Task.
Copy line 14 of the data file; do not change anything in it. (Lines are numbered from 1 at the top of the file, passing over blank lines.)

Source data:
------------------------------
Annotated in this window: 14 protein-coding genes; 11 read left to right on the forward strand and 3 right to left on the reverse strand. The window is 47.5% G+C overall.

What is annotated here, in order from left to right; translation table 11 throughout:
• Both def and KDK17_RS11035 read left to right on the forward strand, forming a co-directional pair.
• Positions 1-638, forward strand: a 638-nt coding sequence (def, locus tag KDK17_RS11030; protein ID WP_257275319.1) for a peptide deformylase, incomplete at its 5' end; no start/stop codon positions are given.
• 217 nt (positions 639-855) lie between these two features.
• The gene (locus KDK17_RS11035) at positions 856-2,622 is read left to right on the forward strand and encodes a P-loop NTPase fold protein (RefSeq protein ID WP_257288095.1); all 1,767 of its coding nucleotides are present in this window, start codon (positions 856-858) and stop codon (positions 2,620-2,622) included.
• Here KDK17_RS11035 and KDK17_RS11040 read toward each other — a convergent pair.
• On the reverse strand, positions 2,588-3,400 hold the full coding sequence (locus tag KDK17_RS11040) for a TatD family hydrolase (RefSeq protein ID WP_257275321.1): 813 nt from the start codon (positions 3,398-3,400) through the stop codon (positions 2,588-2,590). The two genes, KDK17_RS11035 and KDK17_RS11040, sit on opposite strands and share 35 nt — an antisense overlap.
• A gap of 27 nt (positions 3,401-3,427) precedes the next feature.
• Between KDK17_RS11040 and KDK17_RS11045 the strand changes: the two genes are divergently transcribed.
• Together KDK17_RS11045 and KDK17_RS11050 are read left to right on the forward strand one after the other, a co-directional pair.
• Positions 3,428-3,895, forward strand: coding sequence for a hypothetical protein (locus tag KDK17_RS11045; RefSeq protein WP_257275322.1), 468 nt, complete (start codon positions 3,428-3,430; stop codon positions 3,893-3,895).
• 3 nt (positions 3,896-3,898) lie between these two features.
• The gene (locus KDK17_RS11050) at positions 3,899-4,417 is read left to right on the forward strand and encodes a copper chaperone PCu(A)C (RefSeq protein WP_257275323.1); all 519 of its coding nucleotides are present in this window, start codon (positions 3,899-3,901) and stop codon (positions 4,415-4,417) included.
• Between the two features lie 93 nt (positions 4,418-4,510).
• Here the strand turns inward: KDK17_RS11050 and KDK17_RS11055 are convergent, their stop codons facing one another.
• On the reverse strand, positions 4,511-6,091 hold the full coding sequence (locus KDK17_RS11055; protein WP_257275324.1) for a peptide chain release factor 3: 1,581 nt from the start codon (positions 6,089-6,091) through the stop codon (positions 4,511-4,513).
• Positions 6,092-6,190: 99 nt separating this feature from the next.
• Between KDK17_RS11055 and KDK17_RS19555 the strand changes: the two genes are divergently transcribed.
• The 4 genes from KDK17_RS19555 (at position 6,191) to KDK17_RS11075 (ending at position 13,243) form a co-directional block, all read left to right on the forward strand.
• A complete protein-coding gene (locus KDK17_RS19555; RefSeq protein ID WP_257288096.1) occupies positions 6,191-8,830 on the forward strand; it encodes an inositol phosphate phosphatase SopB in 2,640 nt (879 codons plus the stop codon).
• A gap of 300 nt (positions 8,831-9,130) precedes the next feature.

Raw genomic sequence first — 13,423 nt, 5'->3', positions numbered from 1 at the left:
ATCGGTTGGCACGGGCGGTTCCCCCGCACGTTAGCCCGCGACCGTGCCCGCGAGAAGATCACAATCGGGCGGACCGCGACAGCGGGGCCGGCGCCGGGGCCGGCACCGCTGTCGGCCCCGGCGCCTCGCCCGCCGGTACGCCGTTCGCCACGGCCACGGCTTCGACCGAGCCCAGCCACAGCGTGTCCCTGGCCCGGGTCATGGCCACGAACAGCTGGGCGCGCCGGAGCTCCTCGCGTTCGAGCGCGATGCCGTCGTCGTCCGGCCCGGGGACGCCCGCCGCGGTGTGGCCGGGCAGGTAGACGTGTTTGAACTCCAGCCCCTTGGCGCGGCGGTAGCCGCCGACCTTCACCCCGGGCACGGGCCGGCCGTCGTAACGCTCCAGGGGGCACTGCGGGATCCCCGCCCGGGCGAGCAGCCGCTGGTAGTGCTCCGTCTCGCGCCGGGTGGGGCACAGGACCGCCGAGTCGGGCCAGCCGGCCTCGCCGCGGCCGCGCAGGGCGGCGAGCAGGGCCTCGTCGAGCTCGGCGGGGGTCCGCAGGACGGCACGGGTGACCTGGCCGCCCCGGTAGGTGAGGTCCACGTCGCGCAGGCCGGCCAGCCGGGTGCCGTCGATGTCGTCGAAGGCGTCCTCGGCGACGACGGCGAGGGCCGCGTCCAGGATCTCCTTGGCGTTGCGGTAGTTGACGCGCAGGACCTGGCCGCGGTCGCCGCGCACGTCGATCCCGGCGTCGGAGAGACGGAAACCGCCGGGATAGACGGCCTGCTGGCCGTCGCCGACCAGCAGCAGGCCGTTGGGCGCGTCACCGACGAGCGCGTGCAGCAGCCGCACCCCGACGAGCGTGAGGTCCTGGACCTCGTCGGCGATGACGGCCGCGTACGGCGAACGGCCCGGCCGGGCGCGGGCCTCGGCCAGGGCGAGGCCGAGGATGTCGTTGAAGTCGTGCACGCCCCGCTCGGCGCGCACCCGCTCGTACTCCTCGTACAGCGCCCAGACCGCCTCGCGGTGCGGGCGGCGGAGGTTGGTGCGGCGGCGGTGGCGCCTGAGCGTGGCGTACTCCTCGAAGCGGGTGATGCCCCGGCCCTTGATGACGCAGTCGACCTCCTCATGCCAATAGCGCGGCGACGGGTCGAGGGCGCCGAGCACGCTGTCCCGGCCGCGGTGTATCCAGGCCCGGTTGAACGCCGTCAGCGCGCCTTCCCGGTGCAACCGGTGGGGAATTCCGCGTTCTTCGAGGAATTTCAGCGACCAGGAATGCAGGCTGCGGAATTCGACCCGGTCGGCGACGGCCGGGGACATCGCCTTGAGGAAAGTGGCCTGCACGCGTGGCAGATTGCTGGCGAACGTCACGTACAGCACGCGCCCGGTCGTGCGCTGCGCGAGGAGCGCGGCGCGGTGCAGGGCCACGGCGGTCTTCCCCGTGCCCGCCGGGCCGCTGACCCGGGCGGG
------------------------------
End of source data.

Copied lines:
• The gene (locus KDK17_RS11050) at positions 3,899-4,417 is read left to right on the forward strand and encodes a copper chaperone PCu(A)C (RefSeq protein WP_257275323.1); all 519 of its coding nucleotides are present in this window, start codon (positions 3,899-3,901) and stop codon (positions 4,415-4,417) included.